PB HLTH 150B Lecture Notes - Lecture 10: Safe Drinking Water Act, Norovirus, Disinfectant

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Lack of funding and political will
Approximately 1.5 million children under age 5 die each year from diarrheal
disease
2.5 billion people do not have access to sanitation facilities
1 billion people do not have access to safe drinking water
Global Burden of Disease
Almost one tenth of the global disease burden could be prevented by improving
water supply, sanitation, hygiene and management of water resources
Multi-barrier Concept
Source protection
Disinfection
Filtration
Operator Competence
Distribution operations and maintenance
Lead to safe water
Viruses that cause diarrhea
Norovirus
Rotovirus
Clean water Act of 1972: Discharges into surface water or underground aquifers
(protecting the sources)
Safe Drinking Water Act of 1975: Treatment, monitoring, reporting of water quality in
public drinking water systems
Governs treatment, monitoring and reporting of:
Physical
Chemical
Microbial
Radiology
Contaminants in public drinking water
Does not include water in schools and bottled water
Safe drinking water Act process
USEPA Review of the science
Contaminant Candidate List
USEPA Proposal
Public Comment
Final Promulgation
State Proposal
6 year review
Goals
For contaminants with no threshold for adverse effects
MCLG = zero as default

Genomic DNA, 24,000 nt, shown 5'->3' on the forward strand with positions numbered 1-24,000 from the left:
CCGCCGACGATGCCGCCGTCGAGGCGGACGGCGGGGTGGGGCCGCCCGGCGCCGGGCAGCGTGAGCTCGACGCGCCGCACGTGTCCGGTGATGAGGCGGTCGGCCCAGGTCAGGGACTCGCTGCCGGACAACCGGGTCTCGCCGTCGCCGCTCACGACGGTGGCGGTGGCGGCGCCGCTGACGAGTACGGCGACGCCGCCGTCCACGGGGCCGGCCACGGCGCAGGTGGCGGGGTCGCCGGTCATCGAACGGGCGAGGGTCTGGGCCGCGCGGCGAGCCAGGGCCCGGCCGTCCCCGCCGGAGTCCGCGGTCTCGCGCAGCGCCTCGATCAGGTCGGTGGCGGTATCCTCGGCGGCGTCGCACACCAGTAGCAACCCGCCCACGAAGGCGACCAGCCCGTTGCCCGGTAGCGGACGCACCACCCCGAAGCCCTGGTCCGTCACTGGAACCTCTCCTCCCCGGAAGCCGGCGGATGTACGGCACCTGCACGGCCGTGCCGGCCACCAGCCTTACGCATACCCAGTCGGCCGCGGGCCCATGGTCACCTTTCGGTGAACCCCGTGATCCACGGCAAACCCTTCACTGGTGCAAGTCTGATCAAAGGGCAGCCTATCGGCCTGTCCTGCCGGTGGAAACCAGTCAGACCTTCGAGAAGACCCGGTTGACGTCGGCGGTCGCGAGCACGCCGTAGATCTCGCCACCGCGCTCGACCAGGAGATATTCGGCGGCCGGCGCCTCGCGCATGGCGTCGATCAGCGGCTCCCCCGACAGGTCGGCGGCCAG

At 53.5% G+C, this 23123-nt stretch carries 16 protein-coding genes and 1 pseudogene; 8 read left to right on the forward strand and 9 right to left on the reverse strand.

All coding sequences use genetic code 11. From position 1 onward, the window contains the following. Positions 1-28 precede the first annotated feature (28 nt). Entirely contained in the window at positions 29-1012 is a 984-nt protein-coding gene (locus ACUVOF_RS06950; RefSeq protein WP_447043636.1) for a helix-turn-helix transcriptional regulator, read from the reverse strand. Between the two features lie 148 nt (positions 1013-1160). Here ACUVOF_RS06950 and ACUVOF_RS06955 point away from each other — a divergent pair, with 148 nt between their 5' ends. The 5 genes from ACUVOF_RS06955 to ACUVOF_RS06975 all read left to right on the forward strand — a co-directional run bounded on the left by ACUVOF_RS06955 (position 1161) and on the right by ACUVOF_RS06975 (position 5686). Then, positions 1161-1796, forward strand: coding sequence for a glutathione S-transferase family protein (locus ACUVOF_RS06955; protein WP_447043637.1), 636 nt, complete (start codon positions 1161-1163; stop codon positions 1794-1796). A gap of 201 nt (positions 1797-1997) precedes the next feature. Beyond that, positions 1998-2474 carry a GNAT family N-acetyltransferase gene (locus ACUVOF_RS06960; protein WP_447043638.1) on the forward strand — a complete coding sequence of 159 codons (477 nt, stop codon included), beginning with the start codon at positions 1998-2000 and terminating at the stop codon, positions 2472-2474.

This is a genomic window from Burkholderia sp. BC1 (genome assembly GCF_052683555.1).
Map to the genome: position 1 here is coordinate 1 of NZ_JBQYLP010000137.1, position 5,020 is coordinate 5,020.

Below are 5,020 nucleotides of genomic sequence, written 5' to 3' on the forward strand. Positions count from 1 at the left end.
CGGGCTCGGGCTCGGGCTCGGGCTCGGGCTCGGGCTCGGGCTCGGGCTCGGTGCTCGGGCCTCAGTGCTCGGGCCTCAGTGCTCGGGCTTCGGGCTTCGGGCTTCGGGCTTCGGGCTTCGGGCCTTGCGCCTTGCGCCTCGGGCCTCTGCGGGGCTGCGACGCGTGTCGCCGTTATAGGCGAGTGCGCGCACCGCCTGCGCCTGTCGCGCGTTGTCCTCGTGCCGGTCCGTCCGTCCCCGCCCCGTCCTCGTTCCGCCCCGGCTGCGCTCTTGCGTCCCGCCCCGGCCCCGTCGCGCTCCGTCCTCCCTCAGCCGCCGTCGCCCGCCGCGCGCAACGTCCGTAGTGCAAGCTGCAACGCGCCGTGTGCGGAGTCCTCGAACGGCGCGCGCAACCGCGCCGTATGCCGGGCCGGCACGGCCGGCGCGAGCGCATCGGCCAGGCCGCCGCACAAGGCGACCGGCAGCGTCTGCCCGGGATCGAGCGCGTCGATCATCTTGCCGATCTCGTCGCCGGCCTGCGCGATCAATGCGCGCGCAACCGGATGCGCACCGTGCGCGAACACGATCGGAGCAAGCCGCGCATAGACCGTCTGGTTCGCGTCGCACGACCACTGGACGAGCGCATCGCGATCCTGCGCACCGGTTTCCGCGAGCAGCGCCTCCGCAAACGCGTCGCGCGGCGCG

Generally set between 1/10000 and 1/million increased lifetime risk for
cancer, based on risk assessments
For contaminants showing a threshold for adverse effects
MCLG based on RfD
Strength and limits of Epidemiological studies
• Strengths
Especially useful where high rates of rare diseases occur in small
populations
Provide data on the actual incidence of disease
Dose-response and exposure estimates not needed
• Limits
Less effective in determining the causes of common diseases in large
populations
Difficulties correlating data across geographic areas
Difficult to definitively prove cause and effect
Strength and limits of Epidemiological studies
Strengths
Environmental factors such as exposure to other contaminants, can be
controlled
Control facilitates interpretation of results
• Limits
Uncertainty associated with extrapolating
§From high does tested to environmentally relevant doses
§From effects on animals to effects on human
Lec 10/18
Thursday, October 18, 2018
12:43 PM
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Document Summary

Global burden of disease: almost one tenth of the global disease burden could be prevented by improving water supply, sanitation, hygiene and management of water resources. Clean water act of 1972: discharges into surface water or underground aquifers (protecting the sources) Safe drinking water act of 1975: treatment, monitoring, reporting of water quality in public drinking water systems: governs treatment, monitoring and reporting of: Radiology: contaminants in public drinking water, does not include water in schools and bottled water, does not include water in schools and bottled water. Safe drinking water act process: usepa review of the science, contaminant candidate list, usepa proposal, public comment, final promulgation, state proposal, 6 year review. Goals: for contaminants with no threshold for adverse effects. Generally set between 1/10000 and 1/million increased lifetime risk for cancer, based on risk assessments: for contaminants showing a threshold for adverse effects. Strength and limits of epidemiological studies: strengths.

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